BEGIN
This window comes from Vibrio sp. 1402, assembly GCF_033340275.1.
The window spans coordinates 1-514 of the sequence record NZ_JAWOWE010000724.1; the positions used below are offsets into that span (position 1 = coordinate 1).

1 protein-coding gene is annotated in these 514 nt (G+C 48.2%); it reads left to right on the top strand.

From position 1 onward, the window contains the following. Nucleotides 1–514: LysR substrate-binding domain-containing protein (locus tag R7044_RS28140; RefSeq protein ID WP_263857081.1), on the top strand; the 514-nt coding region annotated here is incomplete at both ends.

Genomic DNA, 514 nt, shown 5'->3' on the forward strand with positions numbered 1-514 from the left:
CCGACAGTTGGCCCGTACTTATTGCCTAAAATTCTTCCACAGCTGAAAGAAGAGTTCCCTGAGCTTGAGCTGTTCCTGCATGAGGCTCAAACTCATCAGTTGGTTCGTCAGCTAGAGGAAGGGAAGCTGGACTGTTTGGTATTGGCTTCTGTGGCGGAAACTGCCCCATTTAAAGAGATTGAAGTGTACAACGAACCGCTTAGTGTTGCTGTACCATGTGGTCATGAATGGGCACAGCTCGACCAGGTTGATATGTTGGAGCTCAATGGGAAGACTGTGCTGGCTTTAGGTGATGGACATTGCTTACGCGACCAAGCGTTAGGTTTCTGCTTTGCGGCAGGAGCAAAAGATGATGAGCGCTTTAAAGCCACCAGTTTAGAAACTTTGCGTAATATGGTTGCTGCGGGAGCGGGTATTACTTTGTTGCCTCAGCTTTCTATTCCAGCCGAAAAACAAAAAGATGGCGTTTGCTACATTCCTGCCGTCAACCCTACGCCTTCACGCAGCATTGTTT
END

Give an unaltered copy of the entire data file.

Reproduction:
This window comes from Vibrio sp. 1402, assembly GCF_033340275.1.
The window spans coordinates 1-514 of the sequence record NZ_JAWOWE010000724.1; the positions used below are offsets into that span (position 1 = coordinate 1).

1 protein-coding gene is annotated in these 514 nt (G+C 48.2%); it reads left to right on the top strand.

From position 1 onward, the window contains the following. Nucleotides 1–514: LysR substrate-binding domain-containing protein (locus tag R7044_RS28140; RefSeq protein ID WP_263857081.1), on the top strand; the 514-nt coding region annotated here is incomplete at both ends.

Genomic DNA, 514 nt, shown 5'->3' on the forward strand with positions numbered 1-514 from the left:
CCGACAGTTGGCCCGTACTTATTGCCTAAAATTCTTCCACAGCTGAAAGAAGAGTTCCCTGAGCTTGAGCTGTTCCTGCATGAGGCTCAAACTCATCAGTTGGTTCGTCAGCTAGAGGAAGGGAAGCTGGACTGTTTGGTATTGGCTTCTGTGGCGGAAACTGCCCCATTTAAAGAGATTGAAGTGTACAACGAACCGCTTAGTGTTGCTGTACCATGTGGTCATGAATGGGCACAGCTCGACCAGGTTGATATGTTGGAGCTCAATGGGAAGACTGTGCTGGCTTTAGGTGATGGACATTGCTTACGCGACCAAGCGTTAGGTTTCTGCTTTGCGGCAGGAGCAAAAGATGATGAGCGCTTTAAAGCCACCAGTTTAGAAACTTTGCGTAATATGGTTGCTGCGGGAGCGGGTATTACTTTGTTGCCTCAGCTTTCTATTCCAGCCGAAAAACAAAAAGATGGCGTTTGCTACATTCCTGCCGTCAACCCTACGCCTTCACGCAGCATTGTTT